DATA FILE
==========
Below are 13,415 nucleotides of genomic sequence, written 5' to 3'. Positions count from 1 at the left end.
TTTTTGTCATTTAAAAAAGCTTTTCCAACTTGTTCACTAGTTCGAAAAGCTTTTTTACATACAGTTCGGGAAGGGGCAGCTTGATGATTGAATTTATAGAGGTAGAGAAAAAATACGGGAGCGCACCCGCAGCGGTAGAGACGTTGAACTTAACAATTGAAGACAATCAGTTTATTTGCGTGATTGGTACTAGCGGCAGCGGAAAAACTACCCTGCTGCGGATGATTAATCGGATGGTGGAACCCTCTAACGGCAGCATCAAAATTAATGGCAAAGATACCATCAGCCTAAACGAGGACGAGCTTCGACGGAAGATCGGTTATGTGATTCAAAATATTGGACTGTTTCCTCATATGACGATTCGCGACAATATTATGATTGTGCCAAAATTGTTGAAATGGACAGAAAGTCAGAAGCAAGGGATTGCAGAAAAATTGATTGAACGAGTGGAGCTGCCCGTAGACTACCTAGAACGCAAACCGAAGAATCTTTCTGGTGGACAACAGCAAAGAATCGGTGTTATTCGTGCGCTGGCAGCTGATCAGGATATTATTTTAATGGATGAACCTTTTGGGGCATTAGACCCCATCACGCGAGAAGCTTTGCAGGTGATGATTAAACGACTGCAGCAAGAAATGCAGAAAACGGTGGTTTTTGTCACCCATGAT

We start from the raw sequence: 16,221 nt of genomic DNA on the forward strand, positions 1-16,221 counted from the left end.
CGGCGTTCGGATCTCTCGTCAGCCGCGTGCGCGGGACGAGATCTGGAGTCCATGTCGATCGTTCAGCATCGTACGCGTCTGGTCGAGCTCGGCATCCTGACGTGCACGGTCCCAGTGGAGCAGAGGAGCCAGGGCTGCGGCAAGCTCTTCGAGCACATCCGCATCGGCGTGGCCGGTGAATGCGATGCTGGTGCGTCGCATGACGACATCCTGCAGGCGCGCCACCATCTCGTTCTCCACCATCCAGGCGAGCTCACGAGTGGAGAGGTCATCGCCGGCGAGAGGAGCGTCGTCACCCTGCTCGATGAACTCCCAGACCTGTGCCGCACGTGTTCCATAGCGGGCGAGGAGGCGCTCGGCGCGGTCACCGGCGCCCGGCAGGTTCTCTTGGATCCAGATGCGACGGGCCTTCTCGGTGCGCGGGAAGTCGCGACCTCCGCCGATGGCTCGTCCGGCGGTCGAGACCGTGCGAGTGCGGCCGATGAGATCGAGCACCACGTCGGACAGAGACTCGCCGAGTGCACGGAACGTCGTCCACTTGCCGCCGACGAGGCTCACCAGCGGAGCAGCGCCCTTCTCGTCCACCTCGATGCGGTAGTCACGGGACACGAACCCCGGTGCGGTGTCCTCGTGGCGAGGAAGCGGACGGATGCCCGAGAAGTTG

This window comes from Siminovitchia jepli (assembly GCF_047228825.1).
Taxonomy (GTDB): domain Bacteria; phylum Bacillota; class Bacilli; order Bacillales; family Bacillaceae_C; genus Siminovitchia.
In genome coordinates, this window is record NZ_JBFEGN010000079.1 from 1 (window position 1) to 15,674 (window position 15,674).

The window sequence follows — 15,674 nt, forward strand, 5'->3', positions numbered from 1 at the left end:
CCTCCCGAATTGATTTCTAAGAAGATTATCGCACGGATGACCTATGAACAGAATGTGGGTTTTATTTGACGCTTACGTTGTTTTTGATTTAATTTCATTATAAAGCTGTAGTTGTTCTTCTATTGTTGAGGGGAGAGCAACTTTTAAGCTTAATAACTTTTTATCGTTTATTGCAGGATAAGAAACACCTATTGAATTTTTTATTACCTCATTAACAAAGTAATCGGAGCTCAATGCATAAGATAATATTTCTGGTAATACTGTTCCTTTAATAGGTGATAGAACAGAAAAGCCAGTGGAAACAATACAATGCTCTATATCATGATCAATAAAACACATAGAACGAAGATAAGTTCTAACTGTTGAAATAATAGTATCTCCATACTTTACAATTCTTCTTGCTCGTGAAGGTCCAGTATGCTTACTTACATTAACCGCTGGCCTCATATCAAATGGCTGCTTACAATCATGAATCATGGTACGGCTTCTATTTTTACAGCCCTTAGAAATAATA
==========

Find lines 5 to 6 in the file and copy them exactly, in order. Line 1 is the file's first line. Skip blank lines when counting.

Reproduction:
This window comes from Siminovitchia jepli (assembly GCF_047228825.1).
Taxonomy (GTDB): domain Bacteria; phylum Bacillota; class Bacilli; order Bacillales; family Bacillaceae_C; genus Siminovitchia.